Tuesday, December 05, 2006

Mortgage delinquencies upticking

In today's WSJ (subscription required):
Based on current performance, 2006 is on track to be one of the worst ever for subprime loans, according to UBS AG. "We are a bit surprised by how fast this has unraveled," says Thomas Zimmerman, head of asset-backed securities research at UBS. Roughly 80,000 subprime borrowers who took out mortgages packaged into securities this year are behind on their payments, the bank says.
80,000 is not a big number, given that roughly 50 million households (about half the households in the U.S.) own 20% or more of their homes. Even if the deliquency incidence rises to 500,000 households, I don't think it will materially impact the economy. If it gets up to 2.5 million households, yes I think it's a real problem at that point, because that will exceed the unemployment rate, which suggests that even people earning regular income are in way, way over their heads.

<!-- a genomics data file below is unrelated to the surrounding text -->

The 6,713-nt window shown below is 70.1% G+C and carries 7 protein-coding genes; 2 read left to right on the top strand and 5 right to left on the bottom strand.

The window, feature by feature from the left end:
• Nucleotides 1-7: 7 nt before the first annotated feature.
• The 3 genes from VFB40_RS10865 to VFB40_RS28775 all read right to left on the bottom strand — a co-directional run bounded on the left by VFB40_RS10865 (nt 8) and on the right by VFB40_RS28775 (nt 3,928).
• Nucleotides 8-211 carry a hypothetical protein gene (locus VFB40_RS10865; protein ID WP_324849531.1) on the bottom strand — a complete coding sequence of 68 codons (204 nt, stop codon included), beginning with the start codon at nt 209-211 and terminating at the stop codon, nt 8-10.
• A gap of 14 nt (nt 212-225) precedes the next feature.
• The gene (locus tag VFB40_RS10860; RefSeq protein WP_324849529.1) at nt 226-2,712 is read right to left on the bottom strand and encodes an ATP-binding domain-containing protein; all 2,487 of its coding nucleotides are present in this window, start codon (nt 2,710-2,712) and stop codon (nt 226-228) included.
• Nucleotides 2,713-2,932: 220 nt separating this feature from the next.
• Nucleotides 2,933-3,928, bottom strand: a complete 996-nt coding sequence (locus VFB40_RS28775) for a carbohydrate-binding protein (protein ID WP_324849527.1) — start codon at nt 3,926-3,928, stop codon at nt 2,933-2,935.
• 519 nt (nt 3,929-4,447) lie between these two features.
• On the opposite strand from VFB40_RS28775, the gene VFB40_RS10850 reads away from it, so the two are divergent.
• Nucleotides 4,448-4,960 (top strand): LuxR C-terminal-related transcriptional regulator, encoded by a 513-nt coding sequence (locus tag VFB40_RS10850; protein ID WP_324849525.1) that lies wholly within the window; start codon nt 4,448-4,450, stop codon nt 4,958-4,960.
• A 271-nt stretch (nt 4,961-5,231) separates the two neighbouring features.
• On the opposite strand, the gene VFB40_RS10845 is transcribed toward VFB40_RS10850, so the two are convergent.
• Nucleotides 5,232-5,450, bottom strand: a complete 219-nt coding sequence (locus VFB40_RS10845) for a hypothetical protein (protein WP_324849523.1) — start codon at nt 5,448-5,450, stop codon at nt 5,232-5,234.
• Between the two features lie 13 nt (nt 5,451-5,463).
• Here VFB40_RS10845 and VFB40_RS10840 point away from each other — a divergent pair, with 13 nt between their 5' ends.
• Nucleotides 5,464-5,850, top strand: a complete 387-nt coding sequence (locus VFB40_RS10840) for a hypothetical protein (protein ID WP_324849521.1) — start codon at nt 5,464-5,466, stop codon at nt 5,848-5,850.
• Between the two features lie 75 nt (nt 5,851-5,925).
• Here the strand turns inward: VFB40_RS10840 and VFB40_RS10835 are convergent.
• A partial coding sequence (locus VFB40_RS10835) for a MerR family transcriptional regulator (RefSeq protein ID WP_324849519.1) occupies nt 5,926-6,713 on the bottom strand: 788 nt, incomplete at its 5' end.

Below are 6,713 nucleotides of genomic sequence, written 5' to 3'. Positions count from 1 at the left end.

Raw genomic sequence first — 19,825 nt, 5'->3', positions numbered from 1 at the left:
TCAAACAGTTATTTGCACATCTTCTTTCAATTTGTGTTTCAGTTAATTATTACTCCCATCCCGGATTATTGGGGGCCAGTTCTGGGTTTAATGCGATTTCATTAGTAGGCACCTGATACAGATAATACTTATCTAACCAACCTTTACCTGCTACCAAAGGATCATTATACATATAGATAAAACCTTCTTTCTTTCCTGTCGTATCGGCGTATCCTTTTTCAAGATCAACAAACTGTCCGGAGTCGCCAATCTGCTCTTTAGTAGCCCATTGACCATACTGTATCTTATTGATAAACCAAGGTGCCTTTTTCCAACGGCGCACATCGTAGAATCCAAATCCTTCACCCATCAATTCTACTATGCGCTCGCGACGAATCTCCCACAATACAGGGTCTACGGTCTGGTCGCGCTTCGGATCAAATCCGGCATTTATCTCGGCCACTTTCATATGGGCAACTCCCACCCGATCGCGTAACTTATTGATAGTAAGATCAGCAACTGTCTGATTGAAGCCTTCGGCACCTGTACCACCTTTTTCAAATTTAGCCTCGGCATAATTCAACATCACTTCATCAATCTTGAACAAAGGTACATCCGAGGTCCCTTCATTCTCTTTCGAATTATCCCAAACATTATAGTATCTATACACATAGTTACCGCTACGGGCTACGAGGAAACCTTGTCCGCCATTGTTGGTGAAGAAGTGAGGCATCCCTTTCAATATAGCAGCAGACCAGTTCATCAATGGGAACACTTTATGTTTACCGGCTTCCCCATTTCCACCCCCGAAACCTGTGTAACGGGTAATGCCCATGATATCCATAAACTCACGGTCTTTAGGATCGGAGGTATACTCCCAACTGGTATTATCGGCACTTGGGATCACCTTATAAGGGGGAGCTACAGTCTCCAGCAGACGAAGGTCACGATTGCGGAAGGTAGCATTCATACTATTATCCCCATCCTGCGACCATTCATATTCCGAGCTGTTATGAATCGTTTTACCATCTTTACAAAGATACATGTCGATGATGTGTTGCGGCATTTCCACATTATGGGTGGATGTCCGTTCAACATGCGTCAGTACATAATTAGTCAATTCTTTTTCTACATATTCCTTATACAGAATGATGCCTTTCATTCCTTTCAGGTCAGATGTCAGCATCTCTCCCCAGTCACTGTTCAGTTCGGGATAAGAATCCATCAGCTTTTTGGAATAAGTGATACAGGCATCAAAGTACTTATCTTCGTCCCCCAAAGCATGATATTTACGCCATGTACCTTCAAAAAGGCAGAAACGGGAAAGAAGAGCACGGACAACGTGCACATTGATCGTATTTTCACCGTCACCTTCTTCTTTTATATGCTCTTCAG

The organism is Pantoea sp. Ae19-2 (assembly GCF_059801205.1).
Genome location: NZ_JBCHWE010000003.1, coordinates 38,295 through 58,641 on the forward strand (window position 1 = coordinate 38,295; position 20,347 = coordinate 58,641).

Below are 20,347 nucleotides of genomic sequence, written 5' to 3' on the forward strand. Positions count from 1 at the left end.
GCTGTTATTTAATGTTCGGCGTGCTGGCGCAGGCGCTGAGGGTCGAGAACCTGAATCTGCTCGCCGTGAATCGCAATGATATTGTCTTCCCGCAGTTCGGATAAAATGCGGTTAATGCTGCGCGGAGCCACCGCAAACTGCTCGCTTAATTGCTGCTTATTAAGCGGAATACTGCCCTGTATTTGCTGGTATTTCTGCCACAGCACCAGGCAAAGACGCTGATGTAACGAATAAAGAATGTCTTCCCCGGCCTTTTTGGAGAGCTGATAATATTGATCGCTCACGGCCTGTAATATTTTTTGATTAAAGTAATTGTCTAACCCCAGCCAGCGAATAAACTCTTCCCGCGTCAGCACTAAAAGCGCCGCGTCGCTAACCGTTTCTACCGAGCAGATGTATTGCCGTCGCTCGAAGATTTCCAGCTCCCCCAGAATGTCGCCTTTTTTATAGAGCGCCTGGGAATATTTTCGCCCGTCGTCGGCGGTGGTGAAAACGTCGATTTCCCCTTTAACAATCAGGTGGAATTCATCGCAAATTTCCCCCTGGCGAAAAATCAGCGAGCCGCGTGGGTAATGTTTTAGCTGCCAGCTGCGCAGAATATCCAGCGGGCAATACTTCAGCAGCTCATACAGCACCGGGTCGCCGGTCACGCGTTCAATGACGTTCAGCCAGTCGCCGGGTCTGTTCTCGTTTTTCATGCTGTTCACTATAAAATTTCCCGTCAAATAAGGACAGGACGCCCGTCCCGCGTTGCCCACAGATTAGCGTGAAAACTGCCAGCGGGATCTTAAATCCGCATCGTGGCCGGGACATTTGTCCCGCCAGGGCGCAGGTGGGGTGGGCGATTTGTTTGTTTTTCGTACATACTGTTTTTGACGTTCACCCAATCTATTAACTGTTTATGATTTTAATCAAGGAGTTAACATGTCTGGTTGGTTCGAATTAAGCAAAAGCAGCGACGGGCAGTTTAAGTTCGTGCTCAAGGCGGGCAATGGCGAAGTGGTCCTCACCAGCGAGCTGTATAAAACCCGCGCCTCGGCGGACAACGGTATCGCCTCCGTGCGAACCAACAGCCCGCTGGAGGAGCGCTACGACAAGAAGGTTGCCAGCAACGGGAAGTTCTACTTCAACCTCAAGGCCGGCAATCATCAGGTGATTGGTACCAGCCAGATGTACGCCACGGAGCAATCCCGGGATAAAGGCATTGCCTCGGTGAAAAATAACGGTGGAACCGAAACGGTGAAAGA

The few bears that are left over in this post-2002 tax cut expansion will tell you that the sky is falling with this rise in delinquencies. I say, not yet.

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